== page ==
After lunch at SAW’s, Nancy and I drove from Birmingham to visit the Oxford, Mississippi, Tanners — my nephew Griffin, his wife Molly, their children Anne Douglas and Henry, and my younger nephew Dave. If you haven’t visited Oxford, you should. It’s a lovely town with an even lovelier college campus, and, of course, Rowan Oak, William Faulkner’s home. Definitely visit Rowan Oak.
The heart of Oxford is the courthouse square, or simply the Square. It has the excellent Square Books, various shopping opportunities, and lots of college-oriented bars, notably the Levee, the Cellar, and the Round Table. And there are acclaimed restaurants run by celebrity chef John Currence. The Square is a great place for an adult (or adult-ish) evening. If you have children with you, however, or if you prefer the college scene in small doses — I’m sort of skittish about reminders of my college years — you want to slip away from the Square and go to Southern Craft Stove + Tap. That’s what we did, and it was a great decision.
It’s an attractive place, clean, sleek and modern, with seating inside and out.
There’s a bar area with something like 30 beers on tap, and an impressive selection of the stronger stuff.
There’s even an outdoor play area in which restless young children can burn off energy while the grown-ups relax and talk. Anyone with children will appreciate that.
And, not to give the results away, they have their own future celebrity chef, Bubba Gross, who was valedictorian at the Culinary Institute of America in Hyde Park.
On Griffin’s recommendation — and I should say up front that Griffin has a financial interest in Southern Craft — we started with two appetizers for the table, the Fried Pimiento Cheese Sandwich with pepper jelly. Actually they gave us at least four pieces, but they went pretty fast.
And we ordered the Double Dip, a pimiento cheese dip and a turnip green and artichoke dip, both served with pretzel bread and tortilla chips.
Nancy, of all people, loved the fried pimiento cheese sandwich. That’s quite an advertisement, since (1) she stays far, far away from fried foods, and, (2) being from the Northeast, she has a cultural wariness of pimiento cheese. (And I’ll admit that adding mayonnaise to cheese isn’t for the diet-conscious.) I enjoyed it, too, unsurprisingly, but I what really impressed me was the turnip greens and artichoke dip. Replacing the usual spinach, which can be astringent, with the robustness of turnip greens was a great idea. Well done, Chef Gross. And the pretzel bread and chips were very good.
I ordered a cup of gumbo to start, as if the table appetizers weren’t enough, because, after all, it was on the menu. I’m glad that I did. It was flavorful and thick with good quality andouille and shrimp, a very good gumbo. I didn’t even add tabasco sauce to it.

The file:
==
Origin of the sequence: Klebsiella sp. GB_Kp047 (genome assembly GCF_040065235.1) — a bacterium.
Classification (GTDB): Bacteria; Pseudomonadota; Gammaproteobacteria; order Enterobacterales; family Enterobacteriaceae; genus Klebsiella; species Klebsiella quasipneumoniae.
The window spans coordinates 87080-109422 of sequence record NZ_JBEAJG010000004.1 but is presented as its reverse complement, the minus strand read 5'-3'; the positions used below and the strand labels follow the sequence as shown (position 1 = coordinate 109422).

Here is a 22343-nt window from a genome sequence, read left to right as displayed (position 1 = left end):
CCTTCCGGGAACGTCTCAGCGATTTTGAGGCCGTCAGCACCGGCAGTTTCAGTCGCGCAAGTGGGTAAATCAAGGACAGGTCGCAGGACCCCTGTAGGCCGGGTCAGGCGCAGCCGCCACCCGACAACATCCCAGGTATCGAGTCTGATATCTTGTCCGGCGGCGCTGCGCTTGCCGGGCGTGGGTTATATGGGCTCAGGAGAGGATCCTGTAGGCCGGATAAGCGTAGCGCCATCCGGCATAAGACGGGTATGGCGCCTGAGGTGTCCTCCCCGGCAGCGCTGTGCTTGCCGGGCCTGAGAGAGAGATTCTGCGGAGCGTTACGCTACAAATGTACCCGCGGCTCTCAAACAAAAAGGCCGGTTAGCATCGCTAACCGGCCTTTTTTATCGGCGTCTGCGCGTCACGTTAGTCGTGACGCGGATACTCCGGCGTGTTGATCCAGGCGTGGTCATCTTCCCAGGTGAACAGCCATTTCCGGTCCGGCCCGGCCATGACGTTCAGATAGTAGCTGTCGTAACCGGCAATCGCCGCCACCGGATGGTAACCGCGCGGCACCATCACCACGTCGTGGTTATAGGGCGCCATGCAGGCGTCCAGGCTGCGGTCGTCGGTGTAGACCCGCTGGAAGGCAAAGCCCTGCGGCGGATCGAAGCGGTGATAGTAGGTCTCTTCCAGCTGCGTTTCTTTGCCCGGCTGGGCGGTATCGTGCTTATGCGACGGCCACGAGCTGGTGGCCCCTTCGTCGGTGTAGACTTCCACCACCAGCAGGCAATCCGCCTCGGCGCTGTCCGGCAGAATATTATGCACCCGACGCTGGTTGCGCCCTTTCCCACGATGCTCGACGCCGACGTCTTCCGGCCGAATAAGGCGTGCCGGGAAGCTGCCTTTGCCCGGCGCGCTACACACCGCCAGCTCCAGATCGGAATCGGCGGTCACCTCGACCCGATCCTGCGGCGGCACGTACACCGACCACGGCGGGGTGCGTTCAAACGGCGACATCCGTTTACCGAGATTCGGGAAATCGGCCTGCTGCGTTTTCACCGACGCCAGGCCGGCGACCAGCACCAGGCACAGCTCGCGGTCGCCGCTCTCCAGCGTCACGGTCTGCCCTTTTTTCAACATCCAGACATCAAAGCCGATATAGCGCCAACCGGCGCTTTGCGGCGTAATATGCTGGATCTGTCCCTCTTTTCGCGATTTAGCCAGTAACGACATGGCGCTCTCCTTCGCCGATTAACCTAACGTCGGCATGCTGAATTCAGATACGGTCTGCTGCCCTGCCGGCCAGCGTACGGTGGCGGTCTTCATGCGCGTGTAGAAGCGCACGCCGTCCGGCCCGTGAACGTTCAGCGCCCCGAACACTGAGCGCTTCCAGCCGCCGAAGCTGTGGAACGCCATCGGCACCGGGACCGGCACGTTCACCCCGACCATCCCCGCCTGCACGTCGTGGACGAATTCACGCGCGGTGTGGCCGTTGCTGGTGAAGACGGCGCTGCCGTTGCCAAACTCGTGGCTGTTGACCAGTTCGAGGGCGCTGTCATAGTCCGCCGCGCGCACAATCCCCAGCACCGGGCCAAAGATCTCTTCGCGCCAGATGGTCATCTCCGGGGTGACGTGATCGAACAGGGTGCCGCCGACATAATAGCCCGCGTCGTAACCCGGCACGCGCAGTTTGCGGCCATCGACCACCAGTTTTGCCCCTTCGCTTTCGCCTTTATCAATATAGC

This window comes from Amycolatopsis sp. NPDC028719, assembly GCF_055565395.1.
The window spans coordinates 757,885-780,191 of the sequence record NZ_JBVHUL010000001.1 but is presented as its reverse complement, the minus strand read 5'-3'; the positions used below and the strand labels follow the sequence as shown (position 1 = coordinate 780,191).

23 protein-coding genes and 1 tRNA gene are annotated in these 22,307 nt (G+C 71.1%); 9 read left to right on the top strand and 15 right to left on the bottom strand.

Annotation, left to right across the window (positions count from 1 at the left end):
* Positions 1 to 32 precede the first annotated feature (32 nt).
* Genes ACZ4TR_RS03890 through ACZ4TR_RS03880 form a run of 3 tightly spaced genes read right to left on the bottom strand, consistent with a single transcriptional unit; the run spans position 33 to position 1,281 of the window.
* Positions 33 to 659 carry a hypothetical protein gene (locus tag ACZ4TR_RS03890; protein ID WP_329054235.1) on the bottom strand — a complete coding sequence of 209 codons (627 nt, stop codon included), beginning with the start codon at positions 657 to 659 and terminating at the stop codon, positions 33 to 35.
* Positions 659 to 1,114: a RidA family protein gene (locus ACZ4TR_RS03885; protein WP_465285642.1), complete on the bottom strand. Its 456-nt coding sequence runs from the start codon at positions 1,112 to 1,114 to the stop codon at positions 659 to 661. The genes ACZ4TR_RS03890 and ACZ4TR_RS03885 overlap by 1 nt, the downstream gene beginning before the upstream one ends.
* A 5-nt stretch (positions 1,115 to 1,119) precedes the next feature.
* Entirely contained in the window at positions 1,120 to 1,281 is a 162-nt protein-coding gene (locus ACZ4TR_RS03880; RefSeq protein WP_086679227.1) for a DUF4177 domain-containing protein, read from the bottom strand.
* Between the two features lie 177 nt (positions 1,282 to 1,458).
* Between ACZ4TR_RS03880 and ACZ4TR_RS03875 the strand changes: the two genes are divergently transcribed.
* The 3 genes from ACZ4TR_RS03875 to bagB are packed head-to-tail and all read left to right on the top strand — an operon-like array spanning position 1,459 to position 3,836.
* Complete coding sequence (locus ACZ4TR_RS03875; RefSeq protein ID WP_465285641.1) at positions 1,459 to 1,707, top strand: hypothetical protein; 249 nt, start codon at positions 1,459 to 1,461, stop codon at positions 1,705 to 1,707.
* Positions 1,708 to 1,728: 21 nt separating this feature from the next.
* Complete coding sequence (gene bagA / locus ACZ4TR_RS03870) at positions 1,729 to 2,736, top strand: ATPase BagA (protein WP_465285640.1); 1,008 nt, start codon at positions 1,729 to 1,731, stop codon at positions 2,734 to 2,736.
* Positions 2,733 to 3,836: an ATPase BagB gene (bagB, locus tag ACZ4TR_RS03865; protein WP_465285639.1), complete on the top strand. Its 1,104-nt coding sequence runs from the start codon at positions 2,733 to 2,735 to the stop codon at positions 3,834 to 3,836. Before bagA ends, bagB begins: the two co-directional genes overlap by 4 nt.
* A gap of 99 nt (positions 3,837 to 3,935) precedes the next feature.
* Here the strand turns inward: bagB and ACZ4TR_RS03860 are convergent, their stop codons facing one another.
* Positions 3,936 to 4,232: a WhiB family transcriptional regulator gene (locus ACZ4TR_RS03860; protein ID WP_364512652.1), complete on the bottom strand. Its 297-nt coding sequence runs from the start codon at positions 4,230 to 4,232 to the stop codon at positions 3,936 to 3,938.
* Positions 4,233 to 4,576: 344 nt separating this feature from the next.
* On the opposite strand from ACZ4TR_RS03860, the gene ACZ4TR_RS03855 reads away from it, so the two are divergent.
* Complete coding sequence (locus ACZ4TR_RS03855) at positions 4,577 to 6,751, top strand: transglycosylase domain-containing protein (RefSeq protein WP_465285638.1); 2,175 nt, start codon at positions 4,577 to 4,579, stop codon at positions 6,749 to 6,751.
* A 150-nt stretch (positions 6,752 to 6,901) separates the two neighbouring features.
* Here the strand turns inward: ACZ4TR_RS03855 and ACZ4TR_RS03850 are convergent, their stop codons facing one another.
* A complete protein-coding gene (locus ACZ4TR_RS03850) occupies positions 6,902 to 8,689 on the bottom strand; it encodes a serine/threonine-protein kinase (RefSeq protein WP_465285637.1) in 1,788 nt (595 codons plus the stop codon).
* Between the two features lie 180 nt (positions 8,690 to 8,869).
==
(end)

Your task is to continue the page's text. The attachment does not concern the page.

We had an assortment of main courses. I ordered the Delta Burger, a half pound of meat with bacon, fried dill pickles, and a generous portion of pimiento cheese. Fried green tomatoes arrived on the side.
The Delta Burger was outstanding, easily the best pimiento cheese burger I have ever eaten. Unlike all other pimiento cheese burgers I’ve had, the pimiento cheese is not just a melted schmear that gets lost among the other elements. Here the pimiento cheese retains its integrity as a distinct element of the sandwich. And it’s excellent pimiento cheese, not the usual over-mayonnaised glop. The meat was well-grilled and not packed too firmly, and the fried dill pickles and green tomatoes were quite good. I do prefer frying tomatoes and pickles (and fish, and …) in cornmeal, but these were great.
Nancy really enjoyed her shrimp tacos, fresh shrimp generously topped with lots of guacamole, but I was so enchanted with my Delta Burger that I failed to get a picture. I also neglected to photograph Dave’s fried chicken and Anne Douglas’s and Henry’s plates. But I did get Griffin’s ribeye (with okra, wisely, instead of Brussels sprouts),
and Molly’s grilled salmon over veggie orzo salad.
They look good, don’t they? No one got one of the Southern Craft pizzas, although I was tempted by several. I did see pizzas heading to other tables. They looked good and the customers looked pleased.
I think that Anne Douglas and Henry got chicken tenders and grilled cheese, both with fries — pretty standard kid fare. The thing that caught my eye on the kids’ menu was what has to be the ultimate kid food: the macaroni and cheese pizza. What a concept!
Southern Craft Stove + Tap is a well thought-out restaurant, with very good food in a very pleasant setting. It’s place where adults and children alike can really enjoy dinner at the same time, with neither ruining the other’s dinner. You really should go there even if you don’t have kids, and even if you don’t approach reliving your misspent college years with fear and trepidation. The atmosphere and the food are top-notch, and the prices prices are very reasonable, especially considering the quality of the ingredients. And the varied menu has something for everyone. I heartily recommend it.
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